The modern challenge of nuclear waste storage and disposal has researchers at Washington State University looking back at ancient materials from around the world.
They report on their work studying ancient glass and rock defense walls in a paper published in the May issue of American Ceramic Society Bulletin.
At the Hanford nuclear site in eastern Washington, the U.S. Department of Energy (DOE) is building the world's largest radioactive waste treatment plant for cleanup of 56 million gallons of radioactive and chemical waste. Researchers want to convert the waste, held in underground storage tanks, into durable glass that can be stored for thousands of years.
But they need to improve their understanding of how that glass would corrode, perform and alter over such a long time.
Technique 'like nowhere else in the world.'
Led by Jamie Weaver, a WSU doctoral student in chemistry, the researchers are studying materials from the mysterious Broborg hill-fort in Sweden, where a tribe of people around 1,500 years ago melted rocks to strengthen fortifications against invaders. They piled boulders left by ancient glaciers into two large rings, put black amphibolite rocks on top, layered the wall with charcoal and burned it. As the rock melted, it infiltrated the boulders and cooled as glass, acting as glue for the wall.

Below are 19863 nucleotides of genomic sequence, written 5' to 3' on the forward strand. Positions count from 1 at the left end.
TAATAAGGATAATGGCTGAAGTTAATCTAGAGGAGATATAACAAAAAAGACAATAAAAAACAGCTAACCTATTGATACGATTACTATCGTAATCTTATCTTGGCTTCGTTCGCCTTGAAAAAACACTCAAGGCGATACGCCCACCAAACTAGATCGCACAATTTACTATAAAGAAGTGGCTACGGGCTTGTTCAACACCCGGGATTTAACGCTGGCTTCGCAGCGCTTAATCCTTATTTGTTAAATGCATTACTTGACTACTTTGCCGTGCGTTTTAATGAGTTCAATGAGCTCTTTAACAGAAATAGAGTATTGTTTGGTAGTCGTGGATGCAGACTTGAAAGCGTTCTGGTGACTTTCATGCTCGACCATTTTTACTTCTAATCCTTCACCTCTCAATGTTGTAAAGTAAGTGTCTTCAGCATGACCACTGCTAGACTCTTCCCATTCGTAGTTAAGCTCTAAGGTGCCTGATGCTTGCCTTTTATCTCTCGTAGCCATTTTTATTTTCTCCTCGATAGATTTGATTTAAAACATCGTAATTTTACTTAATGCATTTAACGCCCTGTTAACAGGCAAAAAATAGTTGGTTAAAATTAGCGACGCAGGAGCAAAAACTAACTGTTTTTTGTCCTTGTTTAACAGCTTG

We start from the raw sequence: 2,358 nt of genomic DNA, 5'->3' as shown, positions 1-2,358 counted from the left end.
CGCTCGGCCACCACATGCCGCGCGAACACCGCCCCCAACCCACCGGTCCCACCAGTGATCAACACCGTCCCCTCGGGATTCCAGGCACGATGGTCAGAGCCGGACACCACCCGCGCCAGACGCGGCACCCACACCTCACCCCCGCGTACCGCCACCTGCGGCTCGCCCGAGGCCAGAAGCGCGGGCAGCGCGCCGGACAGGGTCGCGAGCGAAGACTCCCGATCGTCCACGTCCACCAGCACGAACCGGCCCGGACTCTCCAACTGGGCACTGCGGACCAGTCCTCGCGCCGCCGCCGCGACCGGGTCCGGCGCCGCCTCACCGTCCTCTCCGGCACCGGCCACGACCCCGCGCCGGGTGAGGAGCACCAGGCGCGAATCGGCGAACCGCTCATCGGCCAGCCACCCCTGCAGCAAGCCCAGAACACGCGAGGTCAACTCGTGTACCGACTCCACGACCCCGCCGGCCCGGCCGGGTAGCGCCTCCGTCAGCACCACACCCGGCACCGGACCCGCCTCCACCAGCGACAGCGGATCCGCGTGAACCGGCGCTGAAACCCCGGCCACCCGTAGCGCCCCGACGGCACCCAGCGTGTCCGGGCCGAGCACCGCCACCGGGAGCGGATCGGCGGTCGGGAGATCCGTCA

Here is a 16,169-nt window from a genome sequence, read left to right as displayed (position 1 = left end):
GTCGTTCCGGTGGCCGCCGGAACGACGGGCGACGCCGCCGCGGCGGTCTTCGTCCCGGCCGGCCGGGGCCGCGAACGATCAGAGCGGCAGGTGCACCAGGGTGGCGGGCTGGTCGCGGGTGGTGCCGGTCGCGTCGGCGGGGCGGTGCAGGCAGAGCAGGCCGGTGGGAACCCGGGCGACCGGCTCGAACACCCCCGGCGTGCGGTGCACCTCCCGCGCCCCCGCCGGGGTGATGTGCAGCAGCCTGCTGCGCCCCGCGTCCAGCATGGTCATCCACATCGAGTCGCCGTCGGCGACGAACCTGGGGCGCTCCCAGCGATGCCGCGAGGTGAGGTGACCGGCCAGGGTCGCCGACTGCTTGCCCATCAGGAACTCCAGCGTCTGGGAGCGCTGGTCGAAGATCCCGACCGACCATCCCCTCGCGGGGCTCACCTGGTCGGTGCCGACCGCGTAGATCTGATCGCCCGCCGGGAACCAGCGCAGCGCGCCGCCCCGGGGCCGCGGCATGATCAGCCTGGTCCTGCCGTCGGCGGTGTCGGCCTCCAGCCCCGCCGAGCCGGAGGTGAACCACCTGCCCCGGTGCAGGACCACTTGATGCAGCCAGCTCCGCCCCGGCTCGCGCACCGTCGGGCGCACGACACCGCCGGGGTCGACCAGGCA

"The technique is like nowhere else in the world," said John McCloy, associate professor in the WSU School of Mechanical and Materials Engineering and co-author on the paper. "They heated the rock until it melted -- and it is still quite intact 1,500 years later.''
The Broborg site is valuable because researchers know what happened to the glass, how old it is and how it has worn. This can help them improve their models for long-term environmental protection, he said: "We need relevant timescales.''
The project is led by the DOE's Office of River Protection (ORP), which is developing a testing protocol for nuclear glass to meet U.S. Environmental Protection Agency disposal regulations.
Pre-technology expertise inspiring
Weaver, an intern at DOE's Pacific Northwest National Laboratory (PNNL), said she has gained appreciation of the ancient people and their techniques as she has studied them.
"Without electricity and all the technology that we have today, they did some really cool work,'' she said. "It's pretty awesome how smart and creative they were.''
The work is supported through DOE environmental management and is a collaboration between the National Historical Museums and Luleå University in Sweden, PNNL, WSU and the Smithsonian Institution's Museum Conservation Institute.
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